A little fuzzy, a bit off kilter.
I chose the picture for its timing, not its content: I took it almost exactly three years ago, in the backyard of the home my husband Jim loved–the place where he lived, was loved, and died. Our children and I would move to another home months later.
I began writing this blog in deep, raw grief. I notice now that photographs I took at the time featured a disproportionate share of broken things–including the colonial-era picket fence that curved gracefully around the front of our home. As I nursed a broken foot inside the house, a speeding driver screeched off the road in light snow and crashed right through it, with enough momentum to fell a granite post that had stood for well more than a century.
But there was beauty in the breakage. Jigsaw shards of silver ice glowed atop sapphire water. Unadorned tree branches withstood hurricane-force winds and laced the white winter sky when the sun came out again.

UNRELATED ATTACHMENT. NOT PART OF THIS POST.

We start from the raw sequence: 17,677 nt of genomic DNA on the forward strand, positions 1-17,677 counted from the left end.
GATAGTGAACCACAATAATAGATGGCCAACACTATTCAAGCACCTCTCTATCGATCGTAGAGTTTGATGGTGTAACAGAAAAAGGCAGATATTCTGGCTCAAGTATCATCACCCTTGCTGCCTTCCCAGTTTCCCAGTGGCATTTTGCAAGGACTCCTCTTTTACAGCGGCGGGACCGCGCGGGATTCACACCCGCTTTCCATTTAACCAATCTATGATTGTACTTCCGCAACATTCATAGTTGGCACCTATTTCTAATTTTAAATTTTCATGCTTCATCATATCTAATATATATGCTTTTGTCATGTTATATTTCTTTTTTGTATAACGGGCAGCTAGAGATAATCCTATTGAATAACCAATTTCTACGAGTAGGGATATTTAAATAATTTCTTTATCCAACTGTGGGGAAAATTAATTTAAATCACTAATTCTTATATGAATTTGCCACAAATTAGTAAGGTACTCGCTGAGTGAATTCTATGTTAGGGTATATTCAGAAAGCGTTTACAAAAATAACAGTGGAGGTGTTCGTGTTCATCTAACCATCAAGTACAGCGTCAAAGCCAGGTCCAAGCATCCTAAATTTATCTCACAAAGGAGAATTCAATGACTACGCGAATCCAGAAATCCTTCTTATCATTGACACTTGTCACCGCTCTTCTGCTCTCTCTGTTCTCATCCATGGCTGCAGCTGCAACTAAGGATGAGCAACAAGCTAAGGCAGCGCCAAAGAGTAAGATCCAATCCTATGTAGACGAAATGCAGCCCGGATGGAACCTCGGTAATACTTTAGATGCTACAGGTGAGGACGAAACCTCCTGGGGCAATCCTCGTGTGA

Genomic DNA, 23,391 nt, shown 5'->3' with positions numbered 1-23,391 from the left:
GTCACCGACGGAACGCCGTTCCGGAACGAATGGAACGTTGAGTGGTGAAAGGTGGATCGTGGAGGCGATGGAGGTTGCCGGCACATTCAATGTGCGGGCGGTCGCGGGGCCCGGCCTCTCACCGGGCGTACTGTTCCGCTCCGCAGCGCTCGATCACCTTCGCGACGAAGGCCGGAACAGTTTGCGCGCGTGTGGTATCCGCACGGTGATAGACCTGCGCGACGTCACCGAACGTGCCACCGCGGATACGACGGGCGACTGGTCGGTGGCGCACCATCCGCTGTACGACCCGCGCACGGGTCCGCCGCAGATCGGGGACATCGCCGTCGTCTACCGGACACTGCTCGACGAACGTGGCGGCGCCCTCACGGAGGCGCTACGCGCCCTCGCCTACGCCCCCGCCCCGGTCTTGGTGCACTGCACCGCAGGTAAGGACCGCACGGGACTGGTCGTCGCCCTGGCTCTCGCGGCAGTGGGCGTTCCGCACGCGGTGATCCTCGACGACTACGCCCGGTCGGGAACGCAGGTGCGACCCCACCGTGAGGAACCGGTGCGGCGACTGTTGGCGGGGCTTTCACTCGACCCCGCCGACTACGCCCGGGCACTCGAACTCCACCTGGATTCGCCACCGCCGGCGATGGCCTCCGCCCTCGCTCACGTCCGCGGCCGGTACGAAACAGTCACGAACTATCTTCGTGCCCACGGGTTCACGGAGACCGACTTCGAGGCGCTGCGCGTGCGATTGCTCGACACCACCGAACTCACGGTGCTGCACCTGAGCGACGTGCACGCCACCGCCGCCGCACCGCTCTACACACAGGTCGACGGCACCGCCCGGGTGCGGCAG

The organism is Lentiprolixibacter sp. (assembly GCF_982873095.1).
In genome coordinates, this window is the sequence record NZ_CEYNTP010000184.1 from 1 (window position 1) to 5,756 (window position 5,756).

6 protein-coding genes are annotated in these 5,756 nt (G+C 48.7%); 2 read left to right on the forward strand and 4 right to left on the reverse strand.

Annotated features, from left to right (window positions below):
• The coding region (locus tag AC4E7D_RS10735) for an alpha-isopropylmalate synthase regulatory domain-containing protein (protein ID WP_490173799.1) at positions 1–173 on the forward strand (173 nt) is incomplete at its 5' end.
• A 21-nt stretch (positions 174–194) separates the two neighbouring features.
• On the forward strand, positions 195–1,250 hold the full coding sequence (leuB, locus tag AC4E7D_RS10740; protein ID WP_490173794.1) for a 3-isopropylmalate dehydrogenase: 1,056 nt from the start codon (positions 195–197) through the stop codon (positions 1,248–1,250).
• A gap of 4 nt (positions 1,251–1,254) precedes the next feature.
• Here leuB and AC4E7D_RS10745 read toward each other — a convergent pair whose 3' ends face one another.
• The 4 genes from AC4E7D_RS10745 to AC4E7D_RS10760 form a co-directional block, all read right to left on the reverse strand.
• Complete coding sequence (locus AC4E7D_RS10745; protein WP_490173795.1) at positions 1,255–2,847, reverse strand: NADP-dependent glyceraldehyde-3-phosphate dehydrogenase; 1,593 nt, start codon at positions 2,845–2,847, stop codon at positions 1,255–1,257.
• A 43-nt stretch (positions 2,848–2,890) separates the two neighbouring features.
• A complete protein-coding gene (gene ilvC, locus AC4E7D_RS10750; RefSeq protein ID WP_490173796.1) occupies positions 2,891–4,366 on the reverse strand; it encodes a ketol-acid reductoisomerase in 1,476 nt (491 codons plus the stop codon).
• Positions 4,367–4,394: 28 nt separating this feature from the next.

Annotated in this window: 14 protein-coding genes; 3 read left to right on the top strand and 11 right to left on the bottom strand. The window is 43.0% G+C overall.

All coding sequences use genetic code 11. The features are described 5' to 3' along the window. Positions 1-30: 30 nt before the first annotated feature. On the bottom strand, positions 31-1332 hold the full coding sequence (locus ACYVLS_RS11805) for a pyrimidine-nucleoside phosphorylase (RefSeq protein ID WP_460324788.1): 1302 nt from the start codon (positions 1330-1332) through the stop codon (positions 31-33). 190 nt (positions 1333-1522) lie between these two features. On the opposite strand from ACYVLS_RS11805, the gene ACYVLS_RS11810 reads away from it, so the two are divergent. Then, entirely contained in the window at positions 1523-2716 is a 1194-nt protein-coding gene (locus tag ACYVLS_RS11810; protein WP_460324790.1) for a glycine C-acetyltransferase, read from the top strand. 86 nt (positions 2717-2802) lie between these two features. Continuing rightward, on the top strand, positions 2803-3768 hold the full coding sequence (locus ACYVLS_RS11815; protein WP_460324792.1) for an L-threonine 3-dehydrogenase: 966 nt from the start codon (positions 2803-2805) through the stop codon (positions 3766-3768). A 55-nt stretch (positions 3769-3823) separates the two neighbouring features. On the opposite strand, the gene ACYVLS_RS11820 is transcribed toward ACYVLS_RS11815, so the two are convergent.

With my third blogiversary careening down the tracks, I’ve been ruminating about the purpose and process of blogging.
A fellow blogger, Derek Bell, has an evocative blog, Playing in the City with Trains, in which he draws quite a bit on family and memory. He posed some great questions about writing. The new year–my fourth at the keyboard–seems a good opportunity to tackle them:
(1) What are you working on?
My site stats tell me I have a whopping 182 blog post drafts. They’re about everything from the color red to the soundtrack of grief. I’m also revising what I wrote for my children in the months after my husband died, but it’s difficult to revisit and yet more difficult to revise. I had a different voice then, belonging to the person I was at that time; it’s daunting to try to figure out what voice to preserve for my children. Procrastination has in this case generated some unique new challenges.
I also have ancient drafts of fiction in the legal thriller genre–much of it inspired by my day job. I don’t know if I’ll ever finish revising them, but rather than looking upon them as abandoned, I’ve decided to think of them as safely “gestating.”